Mohd Hafiz Noor Shams. Some rights reserved Mohd Hafiz Noor Shams. Some rights reserved Mohd Hafiz Noor Shams. Some rights reserved

A version of this article was first published at Bolehland.

Liberty Politics & government

[1496] Of the only crime here is intrusion of privacy

The 42nd President of the United States of America faced impeachment because he lied about his sexual relationship with an acquaintance while 43rd President escapes any chance of impeachment in office despite misleading the public into going to war. Absurd? If that is so, then the episode surrounding Chua Soi Lek that led to his resignation is doubly absurd.

I honestly believe that the Malaysian society has quite considerable length to go if liberty is our benchmark. The treatment that Mr. Chua receives from many quarters proves just that. Instead of looking for the intruders of privacy, the victim is being crucified. It is as if people are celebrating the peeping toms for wrongfully shaming an individual.

What the former minister had was consensual sex. Despite being a public figure, he, like all of us, has a private life. His conduct may be deplorable but what he does with his private life is definitely none of our business, just as what you do with your private life is none of my business.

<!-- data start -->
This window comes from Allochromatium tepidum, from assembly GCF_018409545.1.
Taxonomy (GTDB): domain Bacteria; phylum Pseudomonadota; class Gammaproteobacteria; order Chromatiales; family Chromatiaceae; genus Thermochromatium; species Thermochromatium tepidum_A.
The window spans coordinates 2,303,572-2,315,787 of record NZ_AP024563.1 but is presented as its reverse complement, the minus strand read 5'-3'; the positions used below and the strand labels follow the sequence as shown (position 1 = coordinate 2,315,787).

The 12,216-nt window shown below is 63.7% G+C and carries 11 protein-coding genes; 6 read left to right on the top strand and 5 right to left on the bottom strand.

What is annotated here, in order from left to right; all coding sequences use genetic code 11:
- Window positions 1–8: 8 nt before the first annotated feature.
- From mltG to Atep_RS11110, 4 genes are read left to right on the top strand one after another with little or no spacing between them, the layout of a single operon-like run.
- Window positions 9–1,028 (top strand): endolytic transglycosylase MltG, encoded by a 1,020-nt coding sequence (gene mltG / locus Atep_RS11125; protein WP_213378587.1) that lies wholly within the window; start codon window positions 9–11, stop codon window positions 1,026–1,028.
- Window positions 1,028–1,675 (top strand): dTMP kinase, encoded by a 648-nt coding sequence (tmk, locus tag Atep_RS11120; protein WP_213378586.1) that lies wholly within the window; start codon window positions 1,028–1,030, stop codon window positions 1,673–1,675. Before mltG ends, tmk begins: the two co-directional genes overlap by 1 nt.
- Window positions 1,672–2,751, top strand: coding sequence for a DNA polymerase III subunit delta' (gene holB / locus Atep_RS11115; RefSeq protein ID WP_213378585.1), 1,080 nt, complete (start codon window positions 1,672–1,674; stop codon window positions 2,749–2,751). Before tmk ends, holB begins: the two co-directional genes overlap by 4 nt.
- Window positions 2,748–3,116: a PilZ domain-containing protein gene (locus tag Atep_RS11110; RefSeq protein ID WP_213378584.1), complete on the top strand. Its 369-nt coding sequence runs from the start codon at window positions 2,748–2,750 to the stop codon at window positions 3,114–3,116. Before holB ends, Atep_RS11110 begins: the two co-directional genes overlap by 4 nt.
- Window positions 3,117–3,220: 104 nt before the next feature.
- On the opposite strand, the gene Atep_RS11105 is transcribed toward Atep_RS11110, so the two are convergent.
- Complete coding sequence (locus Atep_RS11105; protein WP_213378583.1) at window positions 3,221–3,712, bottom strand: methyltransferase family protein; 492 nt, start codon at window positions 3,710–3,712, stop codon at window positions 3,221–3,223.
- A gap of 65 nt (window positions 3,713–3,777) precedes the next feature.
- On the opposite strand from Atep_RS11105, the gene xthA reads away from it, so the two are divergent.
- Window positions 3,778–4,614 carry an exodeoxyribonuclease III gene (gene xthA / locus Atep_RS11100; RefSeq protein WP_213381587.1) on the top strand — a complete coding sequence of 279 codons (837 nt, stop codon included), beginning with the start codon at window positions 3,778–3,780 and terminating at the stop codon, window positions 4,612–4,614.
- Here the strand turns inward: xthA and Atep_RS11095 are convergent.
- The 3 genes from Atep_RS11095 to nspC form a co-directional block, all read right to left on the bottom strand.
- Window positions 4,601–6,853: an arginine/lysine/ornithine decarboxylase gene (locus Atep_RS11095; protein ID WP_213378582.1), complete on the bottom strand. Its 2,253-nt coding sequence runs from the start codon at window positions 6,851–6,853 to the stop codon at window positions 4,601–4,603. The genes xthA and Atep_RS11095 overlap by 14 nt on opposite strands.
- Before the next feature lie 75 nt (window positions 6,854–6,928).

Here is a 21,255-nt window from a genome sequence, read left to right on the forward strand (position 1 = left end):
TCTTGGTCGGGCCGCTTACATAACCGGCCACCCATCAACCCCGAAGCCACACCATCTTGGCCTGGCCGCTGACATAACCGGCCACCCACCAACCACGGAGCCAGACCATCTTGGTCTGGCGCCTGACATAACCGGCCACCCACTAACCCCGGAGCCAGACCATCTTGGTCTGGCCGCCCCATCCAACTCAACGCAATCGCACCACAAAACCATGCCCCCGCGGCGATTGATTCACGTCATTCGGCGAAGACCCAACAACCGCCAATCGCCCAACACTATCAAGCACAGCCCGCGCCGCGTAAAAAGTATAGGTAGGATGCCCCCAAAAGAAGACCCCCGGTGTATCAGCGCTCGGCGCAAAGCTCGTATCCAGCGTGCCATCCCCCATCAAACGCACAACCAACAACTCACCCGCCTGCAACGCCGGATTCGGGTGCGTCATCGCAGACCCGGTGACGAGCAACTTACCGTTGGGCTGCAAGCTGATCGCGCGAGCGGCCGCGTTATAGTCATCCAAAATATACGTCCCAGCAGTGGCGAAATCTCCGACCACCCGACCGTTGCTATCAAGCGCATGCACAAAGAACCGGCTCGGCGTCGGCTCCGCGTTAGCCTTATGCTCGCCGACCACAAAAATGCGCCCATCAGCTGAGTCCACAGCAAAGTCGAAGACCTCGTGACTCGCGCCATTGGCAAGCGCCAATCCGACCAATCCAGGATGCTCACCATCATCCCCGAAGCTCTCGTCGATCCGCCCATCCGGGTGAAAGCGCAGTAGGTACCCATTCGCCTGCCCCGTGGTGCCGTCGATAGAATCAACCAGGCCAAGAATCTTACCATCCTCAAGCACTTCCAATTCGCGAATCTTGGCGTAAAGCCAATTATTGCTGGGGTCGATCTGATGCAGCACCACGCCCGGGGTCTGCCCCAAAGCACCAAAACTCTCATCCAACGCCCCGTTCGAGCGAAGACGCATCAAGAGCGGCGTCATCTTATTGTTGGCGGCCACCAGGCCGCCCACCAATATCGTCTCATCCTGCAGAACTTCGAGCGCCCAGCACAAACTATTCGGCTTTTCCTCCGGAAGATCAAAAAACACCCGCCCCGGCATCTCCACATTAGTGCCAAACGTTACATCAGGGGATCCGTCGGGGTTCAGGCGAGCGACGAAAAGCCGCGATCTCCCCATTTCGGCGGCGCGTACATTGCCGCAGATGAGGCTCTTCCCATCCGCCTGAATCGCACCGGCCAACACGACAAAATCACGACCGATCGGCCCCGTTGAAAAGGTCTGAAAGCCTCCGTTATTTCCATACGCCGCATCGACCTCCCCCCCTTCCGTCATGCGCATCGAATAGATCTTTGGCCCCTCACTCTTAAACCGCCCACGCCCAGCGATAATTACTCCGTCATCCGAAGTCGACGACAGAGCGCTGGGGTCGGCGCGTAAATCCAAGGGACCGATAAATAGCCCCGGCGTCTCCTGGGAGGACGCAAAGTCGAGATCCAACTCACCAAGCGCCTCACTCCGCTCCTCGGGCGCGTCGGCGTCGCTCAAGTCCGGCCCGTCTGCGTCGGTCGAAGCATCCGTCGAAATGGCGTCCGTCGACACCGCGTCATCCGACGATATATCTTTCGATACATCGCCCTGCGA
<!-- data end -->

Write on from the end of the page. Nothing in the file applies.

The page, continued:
Perhaps, he should resign, along with other politicians that lead this country. The reason for resignation however must be something that relate to the public sphere, like failed policies, misuse of public fund or sheer incompetence.

The only crime here is the violation of privacy and the intrusion positively cannot be tolerated. The perpetrators must be apprehended and accordingly punished because that is the only right thing to do.